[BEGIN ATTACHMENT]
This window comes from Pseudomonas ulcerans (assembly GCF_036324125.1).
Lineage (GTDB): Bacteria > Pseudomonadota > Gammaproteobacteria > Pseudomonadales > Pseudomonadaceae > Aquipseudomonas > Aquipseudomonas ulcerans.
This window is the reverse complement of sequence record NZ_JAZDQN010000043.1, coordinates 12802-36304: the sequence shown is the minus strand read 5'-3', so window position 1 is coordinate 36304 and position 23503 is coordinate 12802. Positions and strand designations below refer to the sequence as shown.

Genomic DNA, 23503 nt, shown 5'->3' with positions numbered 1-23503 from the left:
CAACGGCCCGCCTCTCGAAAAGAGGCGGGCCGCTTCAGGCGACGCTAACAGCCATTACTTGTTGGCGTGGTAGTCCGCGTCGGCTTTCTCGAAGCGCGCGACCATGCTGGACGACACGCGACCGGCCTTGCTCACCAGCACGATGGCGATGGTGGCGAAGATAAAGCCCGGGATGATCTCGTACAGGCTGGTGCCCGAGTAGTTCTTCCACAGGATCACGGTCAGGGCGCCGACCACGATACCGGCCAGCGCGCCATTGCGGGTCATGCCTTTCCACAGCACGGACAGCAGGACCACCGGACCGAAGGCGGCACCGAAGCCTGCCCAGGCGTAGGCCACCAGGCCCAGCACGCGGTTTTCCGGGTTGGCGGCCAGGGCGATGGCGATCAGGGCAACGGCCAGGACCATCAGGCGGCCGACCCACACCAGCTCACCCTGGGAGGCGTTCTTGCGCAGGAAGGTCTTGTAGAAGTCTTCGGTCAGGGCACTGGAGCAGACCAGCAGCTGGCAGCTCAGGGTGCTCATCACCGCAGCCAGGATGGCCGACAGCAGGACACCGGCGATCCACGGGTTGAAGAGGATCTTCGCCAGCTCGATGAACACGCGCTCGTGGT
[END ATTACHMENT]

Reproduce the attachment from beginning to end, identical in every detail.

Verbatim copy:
This window comes from Pseudomonas ulcerans (assembly GCF_036324125.1).
Lineage (GTDB): Bacteria > Pseudomonadota > Gammaproteobacteria > Pseudomonadales > Pseudomonadaceae > Aquipseudomonas > Aquipseudomonas ulcerans.
This window is the reverse complement of sequence record NZ_JAZDQN010000043.1, coordinates 12802-36304: the sequence shown is the minus strand read 5'-3', so window position 1 is coordinate 36304 and position 23503 is coordinate 12802. Positions and strand designations below refer to the sequence as shown.

Genomic DNA, 23503 nt, shown 5'->3' with positions numbered 1-23503 from the left:
CAACGGCCCGCCTCTCGAAAAGAGGCGGGCCGCTTCAGGCGACGCTAACAGCCATTACTTGTTGGCGTGGTAGTCCGCGTCGGCTTTCTCGAAGCGCGCGACCATGCTGGACGACACGCGACCGGCCTTGCTCACCAGCACGATGGCGATGGTGGCGAAGATAAAGCCCGGGATGATCTCGTACAGGCTGGTGCCCGAGTAGTTCTTCCACAGGATCACGGTCAGGGCGCCGACCACGATACCGGCCAGCGCGCCATTGCGGGTCATGCCTTTCCACAGCACGGACAGCAGGACCACCGGACCGAAGGCGGCACCGAAGCCTGCCCAGGCGTAGGCCACCAGGCCCAGCACGCGGTTTTCCGGGTTGGCGGCCAGGGCGATGGCGATCAGGGCAACGGCCAGGACCATCAGGCGGCCGACCCACACCAGCTCACCCTGGGAGGCGTTCTTGCGCAGGAAGGTCTTGTAGAAGTCTTCGGTCAGGGCACTGGAGCAGACCAGCAGCTGGCAGCTCAGGGTGCTCATCACCGCAGCCAGGATGGCCGACAGCAGGACACCGGCGATCCACGGGTTGAAGAGGATCTTCGCCAGCTCGATGAACACGCGCTCGTGGT